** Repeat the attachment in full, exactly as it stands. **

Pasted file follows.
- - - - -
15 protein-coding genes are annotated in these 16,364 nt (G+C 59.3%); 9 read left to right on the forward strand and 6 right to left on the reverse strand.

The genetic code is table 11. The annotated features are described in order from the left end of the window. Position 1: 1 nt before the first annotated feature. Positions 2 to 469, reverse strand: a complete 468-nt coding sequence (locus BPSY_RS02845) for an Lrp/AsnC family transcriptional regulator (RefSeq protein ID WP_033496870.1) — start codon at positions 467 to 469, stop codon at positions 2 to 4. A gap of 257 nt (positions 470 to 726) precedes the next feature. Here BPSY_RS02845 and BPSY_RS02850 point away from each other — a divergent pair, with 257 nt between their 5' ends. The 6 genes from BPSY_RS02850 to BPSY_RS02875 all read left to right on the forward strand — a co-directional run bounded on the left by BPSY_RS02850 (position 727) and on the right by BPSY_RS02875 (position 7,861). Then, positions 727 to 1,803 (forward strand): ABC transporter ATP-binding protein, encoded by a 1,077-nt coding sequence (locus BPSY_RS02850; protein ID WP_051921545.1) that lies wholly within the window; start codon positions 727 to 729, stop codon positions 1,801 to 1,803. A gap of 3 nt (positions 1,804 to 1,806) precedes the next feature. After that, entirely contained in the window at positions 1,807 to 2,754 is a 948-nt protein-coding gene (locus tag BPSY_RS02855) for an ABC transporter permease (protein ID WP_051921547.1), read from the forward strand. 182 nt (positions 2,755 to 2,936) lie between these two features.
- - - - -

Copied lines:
15 protein-coding genes are annotated in these 16,364 nt (G+C 59.3%); 9 read left to right on the forward strand and 6 right to left on the reverse strand.

The genetic code is table 11. The annotated features are described in order from the left end of the window. Position 1: 1 nt before the first annotated feature. Positions 2 to 469, reverse strand: a complete 468-nt coding sequence (locus BPSY_RS02845) for an Lrp/AsnC family transcriptional regulator (RefSeq protein ID WP_033496870.1) — start codon at positions 467 to 469, stop codon at positions 2 to 4. A gap of 257 nt (positions 470 to 726) precedes the next feature. Here BPSY_RS02845 and BPSY_RS02850 point away from each other — a divergent pair, with 257 nt between their 5' ends. The 6 genes from BPSY_RS02850 to BPSY_RS02875 all read left to right on the forward strand — a co-directional run bounded on the left by BPSY_RS02850 (position 727) and on the right by BPSY_RS02875 (position 7,861). Then, positions 727 to 1,803 (forward strand): ABC transporter ATP-binding protein, encoded by a 1,077-nt coding sequence (locus BPSY_RS02850; protein ID WP_051921545.1) that lies wholly within the window; start codon positions 727 to 729, stop codon positions 1,801 to 1,803. A gap of 3 nt (positions 1,804 to 1,806) precedes the next feature. After that, entirely contained in the window at positions 1,807 to 2,754 is a 948-nt protein-coding gene (locus tag BPSY_RS02855) for an ABC transporter permease (protein ID WP_051921547.1), read from the forward strand. 182 nt (positions 2,755 to 2,936) lie between these two features.